Crew recall the first transatlantic jet engine flight, in 1958

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The Comet 4 was delivered to BOAC on the 30th of September 1958 and flew across the Atlantic on the 4th of October, which was quite a surprise to some people, not least because it was so fast. “The Comet 4 was a firm favourite with pilots, as it was nice to fly and the design meant it was quite easy to make smooth landings,” said Captain Hugh Dibley FRAeS, a former Comet 4 navigator. “It also had great passenger appeal due to its beautiful appearance and take-off performance.”

Peggy Thorne, one of the original cabin crew members of BOAC’s de Havilland Comet 4 aircraft in 1950

One of the original cabin crew members, Peggy Thorne, 91, joined BOAC in 1950. Nearly 60 years later, Peggy recalls the inaugural: “It was so exciting to be the first – it was wonderful. There were all sorts of dignitaries on board, press and the chairman of BOAC. It was a thrilling experience. We served customers madeira biscuits and coffee when they came on board, followed by cocktails and canapes, and then a five-course lunch with wines. Petit Fours followed and then there was Afternoon Tea! Our customers loved it – they ate and drank from when they got on board until the time they got off”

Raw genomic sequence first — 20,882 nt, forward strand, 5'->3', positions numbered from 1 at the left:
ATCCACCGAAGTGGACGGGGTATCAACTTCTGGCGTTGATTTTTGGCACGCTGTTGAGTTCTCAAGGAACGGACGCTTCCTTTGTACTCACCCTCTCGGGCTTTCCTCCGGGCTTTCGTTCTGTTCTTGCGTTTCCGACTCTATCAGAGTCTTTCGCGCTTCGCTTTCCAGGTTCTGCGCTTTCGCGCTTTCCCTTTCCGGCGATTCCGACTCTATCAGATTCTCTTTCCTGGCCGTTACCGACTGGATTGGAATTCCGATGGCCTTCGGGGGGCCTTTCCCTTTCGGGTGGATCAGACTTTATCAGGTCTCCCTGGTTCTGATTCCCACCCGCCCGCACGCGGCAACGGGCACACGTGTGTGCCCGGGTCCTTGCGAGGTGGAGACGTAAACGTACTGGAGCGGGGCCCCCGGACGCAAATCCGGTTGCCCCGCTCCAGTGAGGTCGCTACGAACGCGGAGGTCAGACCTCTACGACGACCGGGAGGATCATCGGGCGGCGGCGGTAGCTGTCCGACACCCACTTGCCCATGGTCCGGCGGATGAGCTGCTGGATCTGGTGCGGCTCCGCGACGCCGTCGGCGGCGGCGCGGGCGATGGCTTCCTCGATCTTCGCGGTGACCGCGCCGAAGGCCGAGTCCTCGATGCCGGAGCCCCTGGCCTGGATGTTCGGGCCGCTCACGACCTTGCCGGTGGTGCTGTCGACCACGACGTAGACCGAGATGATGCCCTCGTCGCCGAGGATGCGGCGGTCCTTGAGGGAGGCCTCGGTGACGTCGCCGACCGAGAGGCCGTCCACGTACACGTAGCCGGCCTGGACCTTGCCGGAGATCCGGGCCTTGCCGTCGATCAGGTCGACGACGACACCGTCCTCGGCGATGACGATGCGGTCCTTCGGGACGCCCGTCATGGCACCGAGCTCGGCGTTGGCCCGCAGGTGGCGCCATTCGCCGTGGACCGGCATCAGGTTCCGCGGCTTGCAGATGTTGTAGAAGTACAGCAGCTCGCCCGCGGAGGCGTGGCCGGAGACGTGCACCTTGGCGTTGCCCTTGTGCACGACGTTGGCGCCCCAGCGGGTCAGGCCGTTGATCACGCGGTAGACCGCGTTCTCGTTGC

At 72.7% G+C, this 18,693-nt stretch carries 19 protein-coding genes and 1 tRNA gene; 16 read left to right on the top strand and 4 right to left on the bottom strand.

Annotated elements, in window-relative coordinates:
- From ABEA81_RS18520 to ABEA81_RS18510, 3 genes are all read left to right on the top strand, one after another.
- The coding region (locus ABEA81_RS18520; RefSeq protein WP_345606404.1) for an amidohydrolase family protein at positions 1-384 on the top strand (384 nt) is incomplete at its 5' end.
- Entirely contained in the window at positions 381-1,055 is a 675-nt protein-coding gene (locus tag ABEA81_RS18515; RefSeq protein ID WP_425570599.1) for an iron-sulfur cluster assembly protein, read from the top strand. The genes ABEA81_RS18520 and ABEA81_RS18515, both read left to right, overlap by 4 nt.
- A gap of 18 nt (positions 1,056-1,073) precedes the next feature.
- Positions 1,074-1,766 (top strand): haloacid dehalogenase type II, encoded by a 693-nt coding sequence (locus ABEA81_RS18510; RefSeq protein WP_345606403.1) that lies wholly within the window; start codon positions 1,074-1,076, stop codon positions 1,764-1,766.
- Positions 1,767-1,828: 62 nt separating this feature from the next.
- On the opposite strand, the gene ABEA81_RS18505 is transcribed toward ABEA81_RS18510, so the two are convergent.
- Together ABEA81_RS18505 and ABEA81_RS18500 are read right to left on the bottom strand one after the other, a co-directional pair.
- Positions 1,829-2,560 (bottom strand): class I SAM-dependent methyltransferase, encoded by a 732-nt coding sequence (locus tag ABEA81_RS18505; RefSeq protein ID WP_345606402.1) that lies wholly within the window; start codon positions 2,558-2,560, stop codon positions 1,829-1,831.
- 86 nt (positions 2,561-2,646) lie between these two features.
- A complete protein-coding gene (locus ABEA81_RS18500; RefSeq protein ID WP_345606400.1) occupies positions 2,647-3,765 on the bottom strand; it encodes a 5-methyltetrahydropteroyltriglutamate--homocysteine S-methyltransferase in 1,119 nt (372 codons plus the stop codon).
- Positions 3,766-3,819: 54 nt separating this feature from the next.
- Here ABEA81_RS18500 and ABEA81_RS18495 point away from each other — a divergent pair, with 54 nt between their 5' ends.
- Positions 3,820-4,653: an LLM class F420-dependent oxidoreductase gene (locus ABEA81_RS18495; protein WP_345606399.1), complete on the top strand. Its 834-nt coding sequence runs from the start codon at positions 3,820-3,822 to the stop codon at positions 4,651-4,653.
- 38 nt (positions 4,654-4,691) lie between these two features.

One of the original cabin crew members, Peggy Thorne, 91, joined BOAC in 1950 and was hand-picked to serve customers on the first flight. Here her successors at BA serve her in 2018

Captain Hugh Dibley FRAeS, a former BOAC Comet 4 Navigator and later Boeing pilot. Photo: Nick Morrish/British Airways

Back in 1958, Comet 4 could fly just 48 customers every day from London. In 1958 a ticket to travel on the Comet cost the equivalent of £8,000. Today, a return flight costs from £292

Captain Hugh Dibley FRAeS, a former BOAC Comet 4 Navigator and later Boeing pilot

Captain Hugh Dibley FRAeS, a former BOAC Comet 4 Navigator who later became a Boeing pilot. Photo: Nick Morrish/British Airways

BOAC passengers boarding the first transatlantic jet engine flight on 4 October, 1958

BOAC, British Airways’ predecessor, operated the first transatlantic jet engine flight on 4 October, 1958, beating arch-rival Pan Am to become the first to do so. The de Havilland Comet 4 aircraft reduced the flight time between London and New York to seven hours – significantly less than the 18-20 hours it took on the Boeing Stratocruiser

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Ever since his first flight on a TriStar, Adam has loved air travel, and since becoming editor of the Aircraft Interiors International brand he has really enjoyed the opportunity to be involved with the latest aircraft and airline products before they are even launched. Adam co-ordinates the running of the magazine, from commissioning articles and artwork, to ensuring that high standards of quality are maintained, as well as managing online content. Adam is proud to sit on the jury of the Crystal Cabin Awards and to have laid on the bed in Etihad's Residence.

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